There have been thousands of law review articles and countless books interpreting, contesting, or explaining Roe v. Wade, decided in 1973. In that case, the U.S. Supreme Court held that criminal laws banning abortion were an infringement of a constitutional right to privacy under the Due Process Clause of the Fourteenth Amendment. The Court held that women, in consultation with their physicians, may terminate a pregnancy for any reason during the first trimester, or the first thirteen weeks of gestation. In the second trimester, the Court ruled, a state may “regulate the abortion procedure in ways that are reasonably related to maternal health.” And in the last trimester, the state interests in protecting “the potentiality of human life” and “the life or health of the mother” justify the strictest regulation, and even bans, of abortion.
The concurrence of Professor Kimberly Mutcherson, writing as Justice Mutcherson, sets a new course for abortion rights, drawing on important, post-Roe jurisprudential and theoretical developments. Specifically, Justice Mutcherson offers an equality argument for abortion. After explaining how her concurrence comports with and departs from the original majority opinion, this Commentary considers how post-Roe abortion jurisprudence might have differed if Roe had been based on equality considerations.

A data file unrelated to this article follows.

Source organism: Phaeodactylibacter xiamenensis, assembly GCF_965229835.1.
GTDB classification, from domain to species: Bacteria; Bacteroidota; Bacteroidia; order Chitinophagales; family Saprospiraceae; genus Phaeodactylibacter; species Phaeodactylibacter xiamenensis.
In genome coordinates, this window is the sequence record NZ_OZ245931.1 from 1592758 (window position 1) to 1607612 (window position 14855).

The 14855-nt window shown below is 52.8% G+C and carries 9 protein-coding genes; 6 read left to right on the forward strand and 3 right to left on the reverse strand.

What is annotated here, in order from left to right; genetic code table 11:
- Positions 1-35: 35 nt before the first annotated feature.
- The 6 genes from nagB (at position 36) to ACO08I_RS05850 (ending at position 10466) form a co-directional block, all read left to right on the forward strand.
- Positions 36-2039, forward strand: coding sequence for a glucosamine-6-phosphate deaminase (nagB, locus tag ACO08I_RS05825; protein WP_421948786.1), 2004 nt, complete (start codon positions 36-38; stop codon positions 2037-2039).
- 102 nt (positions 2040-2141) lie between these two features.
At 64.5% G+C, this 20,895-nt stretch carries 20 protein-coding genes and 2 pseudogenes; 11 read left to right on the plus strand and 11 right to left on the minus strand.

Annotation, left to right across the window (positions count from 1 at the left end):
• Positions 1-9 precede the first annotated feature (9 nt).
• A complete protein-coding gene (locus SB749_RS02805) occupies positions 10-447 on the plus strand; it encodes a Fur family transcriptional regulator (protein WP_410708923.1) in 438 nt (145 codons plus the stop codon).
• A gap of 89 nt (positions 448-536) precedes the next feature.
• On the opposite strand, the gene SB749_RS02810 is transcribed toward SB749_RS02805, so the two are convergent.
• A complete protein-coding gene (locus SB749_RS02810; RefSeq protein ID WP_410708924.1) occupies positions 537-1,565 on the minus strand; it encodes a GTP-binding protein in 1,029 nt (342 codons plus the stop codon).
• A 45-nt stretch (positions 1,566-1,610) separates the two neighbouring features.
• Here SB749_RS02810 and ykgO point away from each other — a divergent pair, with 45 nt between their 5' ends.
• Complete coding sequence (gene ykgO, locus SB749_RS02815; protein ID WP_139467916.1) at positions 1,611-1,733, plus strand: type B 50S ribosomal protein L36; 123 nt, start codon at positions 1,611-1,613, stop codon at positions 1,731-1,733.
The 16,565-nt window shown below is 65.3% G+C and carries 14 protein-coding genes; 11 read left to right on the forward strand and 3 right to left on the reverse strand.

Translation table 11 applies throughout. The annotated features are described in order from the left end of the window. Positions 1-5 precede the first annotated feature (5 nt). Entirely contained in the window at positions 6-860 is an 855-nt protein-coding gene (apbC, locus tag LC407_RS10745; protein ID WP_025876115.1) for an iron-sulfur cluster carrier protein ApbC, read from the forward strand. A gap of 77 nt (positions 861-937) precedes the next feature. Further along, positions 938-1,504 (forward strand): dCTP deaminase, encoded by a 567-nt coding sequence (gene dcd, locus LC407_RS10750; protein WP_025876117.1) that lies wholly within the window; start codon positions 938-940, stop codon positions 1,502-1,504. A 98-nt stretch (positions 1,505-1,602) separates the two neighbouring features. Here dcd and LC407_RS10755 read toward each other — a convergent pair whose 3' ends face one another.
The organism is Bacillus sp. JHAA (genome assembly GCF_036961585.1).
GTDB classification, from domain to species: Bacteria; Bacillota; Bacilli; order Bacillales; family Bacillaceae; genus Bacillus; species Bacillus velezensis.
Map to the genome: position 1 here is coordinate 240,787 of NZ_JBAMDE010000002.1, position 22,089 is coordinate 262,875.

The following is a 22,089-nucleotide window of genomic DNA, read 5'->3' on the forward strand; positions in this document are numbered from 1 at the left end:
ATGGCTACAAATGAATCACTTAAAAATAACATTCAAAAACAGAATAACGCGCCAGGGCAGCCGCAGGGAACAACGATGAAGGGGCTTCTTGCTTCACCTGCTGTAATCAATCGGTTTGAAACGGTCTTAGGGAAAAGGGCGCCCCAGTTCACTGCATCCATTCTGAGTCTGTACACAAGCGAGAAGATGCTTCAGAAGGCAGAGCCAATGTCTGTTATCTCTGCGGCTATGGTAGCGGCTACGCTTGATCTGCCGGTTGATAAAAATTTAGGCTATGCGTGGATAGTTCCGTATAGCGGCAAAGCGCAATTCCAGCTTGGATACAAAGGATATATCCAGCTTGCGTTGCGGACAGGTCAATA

BUILDING ON BLACKMUN
Mutcherson agrees with Justice Blackmun that the right to abortion is a privacy right, and, like Blackmun, she cites prior decisions of the Court protecting rights to bodily integrity and personal or familial privacy. However, Mutcherson departs from Blackmun's opinion by rejecting the trimester framework and grounding a constitutional right to abortion in both due process and equal protection. The trimester framework, according to Mutcherson, is doomed to fail: technological advances will make abortion safer earlier in pregnancy, and viability as the boundary for state regulation accords misguided protection for fetuses. Because the fetus is not a person bearing constitutional rights, Mutcherson concludes that there are no state interests that justify restricting the decision of a woman to end her pregnancy at any point. Instead, she argues that a state may encourage women to bring their pregnancies to term by enacting policies that lessen the costs of motherhood but protect women's health and promote gender equality. The distinction between encouragement and coercion can be difficult to discern, and Mutcherson suggests that a strict scrutiny test should police the difference.